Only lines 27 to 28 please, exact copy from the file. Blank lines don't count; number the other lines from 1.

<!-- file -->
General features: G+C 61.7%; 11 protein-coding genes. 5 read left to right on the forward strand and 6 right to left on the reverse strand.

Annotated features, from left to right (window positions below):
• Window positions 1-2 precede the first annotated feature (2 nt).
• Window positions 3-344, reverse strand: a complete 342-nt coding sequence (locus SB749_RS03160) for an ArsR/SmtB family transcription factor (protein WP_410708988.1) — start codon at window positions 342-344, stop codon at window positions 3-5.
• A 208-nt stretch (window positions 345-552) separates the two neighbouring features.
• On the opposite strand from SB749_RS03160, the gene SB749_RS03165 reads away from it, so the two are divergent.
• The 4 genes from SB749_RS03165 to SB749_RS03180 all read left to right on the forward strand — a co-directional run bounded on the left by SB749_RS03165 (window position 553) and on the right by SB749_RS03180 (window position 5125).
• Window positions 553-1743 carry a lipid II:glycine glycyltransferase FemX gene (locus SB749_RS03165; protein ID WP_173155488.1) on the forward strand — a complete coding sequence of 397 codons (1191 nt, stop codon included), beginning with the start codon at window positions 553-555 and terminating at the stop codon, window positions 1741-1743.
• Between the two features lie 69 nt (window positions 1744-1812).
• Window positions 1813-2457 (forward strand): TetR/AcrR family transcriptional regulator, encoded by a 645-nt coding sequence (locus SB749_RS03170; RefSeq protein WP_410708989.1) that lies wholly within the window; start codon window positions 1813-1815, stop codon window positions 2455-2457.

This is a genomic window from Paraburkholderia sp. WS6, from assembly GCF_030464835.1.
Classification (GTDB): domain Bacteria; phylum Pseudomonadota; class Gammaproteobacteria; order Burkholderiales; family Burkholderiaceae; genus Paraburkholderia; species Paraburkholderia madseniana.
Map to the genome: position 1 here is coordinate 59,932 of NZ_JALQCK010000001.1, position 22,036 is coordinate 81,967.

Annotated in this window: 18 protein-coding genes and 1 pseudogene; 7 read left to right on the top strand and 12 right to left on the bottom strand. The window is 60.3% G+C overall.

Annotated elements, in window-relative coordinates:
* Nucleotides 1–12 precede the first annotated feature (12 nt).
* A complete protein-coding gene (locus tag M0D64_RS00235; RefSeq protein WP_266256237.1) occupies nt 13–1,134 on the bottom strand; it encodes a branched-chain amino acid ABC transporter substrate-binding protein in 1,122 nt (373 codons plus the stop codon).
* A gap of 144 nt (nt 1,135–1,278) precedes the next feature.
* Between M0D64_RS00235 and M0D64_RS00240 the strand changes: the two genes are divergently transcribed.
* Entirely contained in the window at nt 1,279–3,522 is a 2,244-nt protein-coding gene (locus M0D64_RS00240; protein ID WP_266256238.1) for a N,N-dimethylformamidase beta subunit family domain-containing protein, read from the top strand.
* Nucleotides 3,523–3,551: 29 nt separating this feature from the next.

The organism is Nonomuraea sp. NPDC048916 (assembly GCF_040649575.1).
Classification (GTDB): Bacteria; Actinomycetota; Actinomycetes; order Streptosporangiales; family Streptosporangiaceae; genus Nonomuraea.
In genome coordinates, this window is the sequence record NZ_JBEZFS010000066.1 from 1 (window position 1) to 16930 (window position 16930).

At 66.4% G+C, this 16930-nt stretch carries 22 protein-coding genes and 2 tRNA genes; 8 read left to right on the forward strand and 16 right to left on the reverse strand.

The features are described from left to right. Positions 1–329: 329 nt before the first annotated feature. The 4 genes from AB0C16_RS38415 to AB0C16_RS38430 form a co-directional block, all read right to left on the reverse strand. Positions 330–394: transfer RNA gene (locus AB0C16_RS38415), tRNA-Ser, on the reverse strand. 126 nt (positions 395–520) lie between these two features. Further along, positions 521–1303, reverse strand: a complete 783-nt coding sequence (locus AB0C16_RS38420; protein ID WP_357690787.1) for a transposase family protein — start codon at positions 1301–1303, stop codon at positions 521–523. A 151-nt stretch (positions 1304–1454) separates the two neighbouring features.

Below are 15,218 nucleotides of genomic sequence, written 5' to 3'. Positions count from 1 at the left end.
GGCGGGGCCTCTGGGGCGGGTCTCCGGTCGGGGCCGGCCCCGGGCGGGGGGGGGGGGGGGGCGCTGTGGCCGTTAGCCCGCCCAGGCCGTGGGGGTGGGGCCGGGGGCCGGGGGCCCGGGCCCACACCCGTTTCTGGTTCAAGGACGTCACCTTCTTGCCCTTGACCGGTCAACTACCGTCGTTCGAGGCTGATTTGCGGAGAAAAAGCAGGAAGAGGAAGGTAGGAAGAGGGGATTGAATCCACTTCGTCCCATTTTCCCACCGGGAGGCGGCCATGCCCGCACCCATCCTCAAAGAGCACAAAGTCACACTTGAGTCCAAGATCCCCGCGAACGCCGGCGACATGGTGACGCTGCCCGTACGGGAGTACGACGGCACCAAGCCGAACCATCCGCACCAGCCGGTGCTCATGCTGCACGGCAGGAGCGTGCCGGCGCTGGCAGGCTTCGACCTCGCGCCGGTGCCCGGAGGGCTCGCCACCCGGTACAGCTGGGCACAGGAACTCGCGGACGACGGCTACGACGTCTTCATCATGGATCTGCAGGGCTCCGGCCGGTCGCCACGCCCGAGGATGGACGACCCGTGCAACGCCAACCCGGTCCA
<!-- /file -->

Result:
Below are 15,218 nucleotides of genomic sequence, written 5' to 3'. Positions count from 1 at the left end.
GGCGGGGCCTCTGGGGCGGGTCTCCGGTCGGGGCCGGCCCCGGGCGGGGGGGGGGGGGGGGCGCTGTGGCCGTTAGCCCGCCCAGGCCGTGGGGGTGGGGCCGGGGGCCGGGGGCCCGGGCCCACACCCGTTTCTGGTTCAAGGACGTCACCTTCTTGCCCTTGACCGGTCAACTACCGTCGTTCGAGGCTGATTTGCGGAGAAAAAGCAGGAAGAGGAAGGTAGGAAGAGGGGATTGAATCCACTTCGTCCCATTTTCCCACCGGGAGGCGGCCATGCCCGCACCCATCCTCAAAGAGCACAAAGTCACACTTGAGTCCAAGATCCCCGCGAACGCCGGCGACATGGTGACGCTGCCCGTACGGGAGTACGACGGCACCAAGCCGAACCATCCGCACCAGCCGGTGCTCATGCTGCACGGCAGGAGCGTGCCGGCGCTGGCAGGCTTCGACCTCGCGCCGGTGCCCGGAGGGCTCGCCACCCGGTACAGCTGGGCACAGGAACTCGCGGACGACGGCTACGACGTCTTCATCATGGATCTGCAGGGCTCCGGCCGGTCGCCACGCCCGAGGATGGACGACCCGTGCAACGCCAACCCGGTCCA